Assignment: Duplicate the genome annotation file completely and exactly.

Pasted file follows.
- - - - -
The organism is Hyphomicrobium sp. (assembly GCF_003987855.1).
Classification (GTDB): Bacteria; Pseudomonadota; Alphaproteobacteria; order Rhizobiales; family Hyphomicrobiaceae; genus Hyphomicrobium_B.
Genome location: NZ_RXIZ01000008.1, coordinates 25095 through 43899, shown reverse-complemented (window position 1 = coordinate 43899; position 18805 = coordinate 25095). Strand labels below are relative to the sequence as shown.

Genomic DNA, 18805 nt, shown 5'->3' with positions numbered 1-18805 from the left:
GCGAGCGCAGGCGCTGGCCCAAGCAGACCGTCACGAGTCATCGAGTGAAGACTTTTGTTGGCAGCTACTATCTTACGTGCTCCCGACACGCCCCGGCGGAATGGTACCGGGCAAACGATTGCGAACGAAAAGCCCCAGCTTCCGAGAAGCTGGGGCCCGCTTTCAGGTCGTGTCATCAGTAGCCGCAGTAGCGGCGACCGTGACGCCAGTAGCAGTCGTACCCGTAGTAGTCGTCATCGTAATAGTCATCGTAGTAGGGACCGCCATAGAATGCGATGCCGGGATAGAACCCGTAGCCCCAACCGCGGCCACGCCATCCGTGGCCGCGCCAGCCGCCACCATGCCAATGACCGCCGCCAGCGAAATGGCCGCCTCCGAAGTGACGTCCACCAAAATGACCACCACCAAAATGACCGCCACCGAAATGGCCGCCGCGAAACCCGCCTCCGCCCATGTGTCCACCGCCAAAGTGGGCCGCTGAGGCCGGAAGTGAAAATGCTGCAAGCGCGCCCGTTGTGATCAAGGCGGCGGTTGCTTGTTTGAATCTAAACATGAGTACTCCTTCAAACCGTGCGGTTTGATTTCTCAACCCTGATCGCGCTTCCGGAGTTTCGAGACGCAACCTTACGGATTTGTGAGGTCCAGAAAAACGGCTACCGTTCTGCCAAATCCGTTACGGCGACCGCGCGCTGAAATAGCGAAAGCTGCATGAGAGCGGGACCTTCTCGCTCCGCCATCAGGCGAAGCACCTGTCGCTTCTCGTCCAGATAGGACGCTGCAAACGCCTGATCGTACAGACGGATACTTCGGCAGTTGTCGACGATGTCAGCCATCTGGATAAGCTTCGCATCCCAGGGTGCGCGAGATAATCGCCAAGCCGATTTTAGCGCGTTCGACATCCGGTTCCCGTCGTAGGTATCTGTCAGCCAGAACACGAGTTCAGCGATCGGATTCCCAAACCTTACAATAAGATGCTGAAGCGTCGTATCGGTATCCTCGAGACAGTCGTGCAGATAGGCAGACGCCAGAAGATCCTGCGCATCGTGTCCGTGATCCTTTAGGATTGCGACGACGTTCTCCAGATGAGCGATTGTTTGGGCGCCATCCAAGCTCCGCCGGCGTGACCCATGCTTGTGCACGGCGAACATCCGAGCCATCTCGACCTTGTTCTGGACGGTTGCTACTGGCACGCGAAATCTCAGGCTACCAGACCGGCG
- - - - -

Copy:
The organism is Hyphomicrobium sp. (assembly GCF_003987855.1).
Classification (GTDB): Bacteria; Pseudomonadota; Alphaproteobacteria; order Rhizobiales; family Hyphomicrobiaceae; genus Hyphomicrobium_B.
Genome location: NZ_RXIZ01000008.1, coordinates 25095 through 43899, shown reverse-complemented (window position 1 = coordinate 43899; position 18805 = coordinate 25095). Strand labels below are relative to the sequence as shown.

Genomic DNA, 18805 nt, shown 5'->3' with positions numbered 1-18805 from the left:
GCGAGCGCAGGCGCTGGCCCAAGCAGACCGTCACGAGTCATCGAGTGAAGACTTTTGTTGGCAGCTACTATCTTACGTGCTCCCGACACGCCCCGGCGGAATGGTACCGGGCAAACGATTGCGAACGAAAAGCCCCAGCTTCCGAGAAGCTGGGGCCCGCTTTCAGGTCGTGTCATCAGTAGCCGCAGTAGCGGCGACCGTGACGCCAGTAGCAGTCGTACCCGTAGTAGTCGTCATCGTAATAGTCATCGTAGTAGGGACCGCCATAGAATGCGATGCCGGGATAGAACCCGTAGCCCCAACCGCGGCCACGCCATCCGTGGCCGCGCCAGCCGCCACCATGCCAATGACCGCCGCCAGCGAAATGGCCGCCTCCGAAGTGACGTCCACCAAAATGACCACCACCAAAATGACCGCCACCGAAATGGCCGCCGCGAAACCCGCCTCCGCCCATGTGTCCACCGCCAAAGTGGGCCGCTGAGGCCGGAAGTGAAAATGCTGCAAGCGCGCCCGTTGTGATCAAGGCGGCGGTTGCTTGTTTGAATCTAAACATGAGTACTCCTTCAAACCGTGCGGTTTGATTTCTCAACCCTGATCGCGCTTCCGGAGTTTCGAGACGCAACCTTACGGATTTGTGAGGTCCAGAAAAACGGCTACCGTTCTGCCAAATCCGTTACGGCGACCGCGCGCTGAAATAGCGAAAGCTGCATGAGAGCGGGACCTTCTCGCTCCGCCATCAGGCGAAGCACCTGTCGCTTCTCGTCCAGATAGGACGCTGCAAACGCCTGATCGTACAGACGGATACTTCGGCAGTTGTCGACGATGTCAGCCATCTGGATAAGCTTCGCATCCCAGGGTGCGCGAGATAATCGCCAAGCCGATTTTAGCGCGTTCGACATCCGGTTCCCGTCGTAGGTATCTGTCAGCCAGAACACGAGTTCAGCGATCGGATTCCCAAACCTTACAATAAGATGCTGAAGCGTCGTATCGGTATCCTCGAGACAGTCGTGCAGATAGGCAGACGCCAGAAGATCCTGCGCATCGTGTCCGTGATCCTTTAGGATTGCGACGACGTTCTCCAGATGAGCGATTGTTTGGGCGCCATCCAAGCTCCGCCGGCGTGACCCATGCTTGTGCACGGCGAACATCCGAGCCATCTCGACCTTGTTCTGGACGGTTGCTACTGGCACGCGAAATCTCAGGCTACCAGACCGGCG